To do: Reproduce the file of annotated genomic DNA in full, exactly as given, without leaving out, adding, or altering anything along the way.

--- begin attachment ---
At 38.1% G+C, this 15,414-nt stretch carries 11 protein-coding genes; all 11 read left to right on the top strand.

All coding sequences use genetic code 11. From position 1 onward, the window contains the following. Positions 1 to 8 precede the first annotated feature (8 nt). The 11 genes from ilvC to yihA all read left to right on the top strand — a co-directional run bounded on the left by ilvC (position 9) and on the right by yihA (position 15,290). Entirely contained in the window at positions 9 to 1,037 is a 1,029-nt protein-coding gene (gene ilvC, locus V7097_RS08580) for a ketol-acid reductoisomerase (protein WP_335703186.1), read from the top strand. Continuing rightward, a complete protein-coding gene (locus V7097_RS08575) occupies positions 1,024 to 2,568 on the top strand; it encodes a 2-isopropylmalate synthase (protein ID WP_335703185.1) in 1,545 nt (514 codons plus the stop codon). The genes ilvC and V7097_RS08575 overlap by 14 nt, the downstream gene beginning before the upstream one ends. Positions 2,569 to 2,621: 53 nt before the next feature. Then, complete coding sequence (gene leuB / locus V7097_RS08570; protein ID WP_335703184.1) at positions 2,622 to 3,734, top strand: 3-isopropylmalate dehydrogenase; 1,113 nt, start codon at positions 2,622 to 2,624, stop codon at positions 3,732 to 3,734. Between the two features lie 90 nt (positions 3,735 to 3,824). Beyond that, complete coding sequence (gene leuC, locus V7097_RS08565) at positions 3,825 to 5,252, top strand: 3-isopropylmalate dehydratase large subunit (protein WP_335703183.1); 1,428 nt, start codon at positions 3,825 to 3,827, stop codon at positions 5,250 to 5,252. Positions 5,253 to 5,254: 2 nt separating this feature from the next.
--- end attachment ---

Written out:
At 38.1% G+C, this 15,414-nt stretch carries 11 protein-coding genes; all 11 read left to right on the top strand.

All coding sequences use genetic code 11. From position 1 onward, the window contains the following. Positions 1 to 8 precede the first annotated feature (8 nt). The 11 genes from ilvC to yihA all read left to right on the top strand — a co-directional run bounded on the left by ilvC (position 9) and on the right by yihA (position 15,290). Entirely contained in the window at positions 9 to 1,037 is a 1,029-nt protein-coding gene (gene ilvC, locus V7097_RS08580) for a ketol-acid reductoisomerase (protein WP_335703186.1), read from the top strand. Continuing rightward, a complete protein-coding gene (locus V7097_RS08575) occupies positions 1,024 to 2,568 on the top strand; it encodes a 2-isopropylmalate synthase (protein ID WP_335703185.1) in 1,545 nt (514 codons plus the stop codon). The genes ilvC and V7097_RS08575 overlap by 14 nt, the downstream gene beginning before the upstream one ends. Positions 2,569 to 2,621: 53 nt before the next feature. Then, complete coding sequence (gene leuB / locus V7097_RS08570; protein ID WP_335703184.1) at positions 2,622 to 3,734, top strand: 3-isopropylmalate dehydrogenase; 1,113 nt, start codon at positions 2,622 to 2,624, stop codon at positions 3,732 to 3,734. Between the two features lie 90 nt (positions 3,735 to 3,824). Beyond that, complete coding sequence (gene leuC, locus V7097_RS08565) at positions 3,825 to 5,252, top strand: 3-isopropylmalate dehydratase large subunit (protein WP_335703183.1); 1,428 nt, start codon at positions 3,825 to 3,827, stop codon at positions 5,250 to 5,252. Positions 5,253 to 5,254: 2 nt separating this feature from the next.